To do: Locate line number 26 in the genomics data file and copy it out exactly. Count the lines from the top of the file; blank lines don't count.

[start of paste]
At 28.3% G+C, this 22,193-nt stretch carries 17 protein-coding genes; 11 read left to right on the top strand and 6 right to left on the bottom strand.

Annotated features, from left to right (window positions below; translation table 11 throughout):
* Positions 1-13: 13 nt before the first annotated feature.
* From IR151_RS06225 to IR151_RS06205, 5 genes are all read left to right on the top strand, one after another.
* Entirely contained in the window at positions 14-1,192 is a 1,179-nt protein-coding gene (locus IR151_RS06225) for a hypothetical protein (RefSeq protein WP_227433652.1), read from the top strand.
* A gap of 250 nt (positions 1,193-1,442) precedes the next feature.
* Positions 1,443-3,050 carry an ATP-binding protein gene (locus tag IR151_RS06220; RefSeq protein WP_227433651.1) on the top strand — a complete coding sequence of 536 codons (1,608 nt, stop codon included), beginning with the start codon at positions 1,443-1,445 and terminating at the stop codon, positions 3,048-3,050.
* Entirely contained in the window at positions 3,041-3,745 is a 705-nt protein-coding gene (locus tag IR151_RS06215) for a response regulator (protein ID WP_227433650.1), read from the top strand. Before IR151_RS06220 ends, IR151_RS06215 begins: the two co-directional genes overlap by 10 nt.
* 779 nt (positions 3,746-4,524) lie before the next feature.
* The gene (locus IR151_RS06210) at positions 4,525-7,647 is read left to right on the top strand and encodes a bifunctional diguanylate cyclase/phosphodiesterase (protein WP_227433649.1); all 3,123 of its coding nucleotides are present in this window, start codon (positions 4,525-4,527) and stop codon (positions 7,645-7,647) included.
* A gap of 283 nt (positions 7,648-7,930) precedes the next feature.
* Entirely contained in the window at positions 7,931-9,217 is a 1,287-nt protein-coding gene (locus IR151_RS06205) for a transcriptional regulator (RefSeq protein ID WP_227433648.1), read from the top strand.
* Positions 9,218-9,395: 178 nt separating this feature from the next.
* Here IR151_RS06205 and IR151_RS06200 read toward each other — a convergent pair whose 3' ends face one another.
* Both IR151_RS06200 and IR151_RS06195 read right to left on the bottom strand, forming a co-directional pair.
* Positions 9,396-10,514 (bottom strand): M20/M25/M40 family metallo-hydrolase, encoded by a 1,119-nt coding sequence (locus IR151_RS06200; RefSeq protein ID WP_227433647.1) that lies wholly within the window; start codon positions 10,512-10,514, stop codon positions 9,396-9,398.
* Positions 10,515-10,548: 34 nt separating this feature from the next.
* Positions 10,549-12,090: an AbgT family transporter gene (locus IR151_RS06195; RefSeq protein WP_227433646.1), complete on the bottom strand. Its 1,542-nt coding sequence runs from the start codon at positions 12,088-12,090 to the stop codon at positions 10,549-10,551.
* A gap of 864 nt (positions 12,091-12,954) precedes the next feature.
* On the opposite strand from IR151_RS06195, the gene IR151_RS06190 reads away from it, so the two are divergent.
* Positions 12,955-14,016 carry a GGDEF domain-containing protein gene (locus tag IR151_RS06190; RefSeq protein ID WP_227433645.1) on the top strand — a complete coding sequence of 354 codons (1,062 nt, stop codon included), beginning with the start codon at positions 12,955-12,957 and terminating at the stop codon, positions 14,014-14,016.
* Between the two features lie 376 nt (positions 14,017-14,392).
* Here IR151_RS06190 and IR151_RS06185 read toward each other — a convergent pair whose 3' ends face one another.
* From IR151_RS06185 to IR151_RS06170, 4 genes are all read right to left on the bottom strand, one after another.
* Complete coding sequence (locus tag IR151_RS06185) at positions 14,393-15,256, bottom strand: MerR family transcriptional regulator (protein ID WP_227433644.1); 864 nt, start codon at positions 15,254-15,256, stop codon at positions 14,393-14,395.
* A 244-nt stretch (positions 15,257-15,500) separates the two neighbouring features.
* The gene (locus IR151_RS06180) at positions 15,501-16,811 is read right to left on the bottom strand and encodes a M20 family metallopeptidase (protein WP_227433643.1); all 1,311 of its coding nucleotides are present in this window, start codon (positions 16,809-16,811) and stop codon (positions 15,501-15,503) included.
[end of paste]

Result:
* A 244-nt stretch (positions 15,257-15,500) separates the two neighbouring features.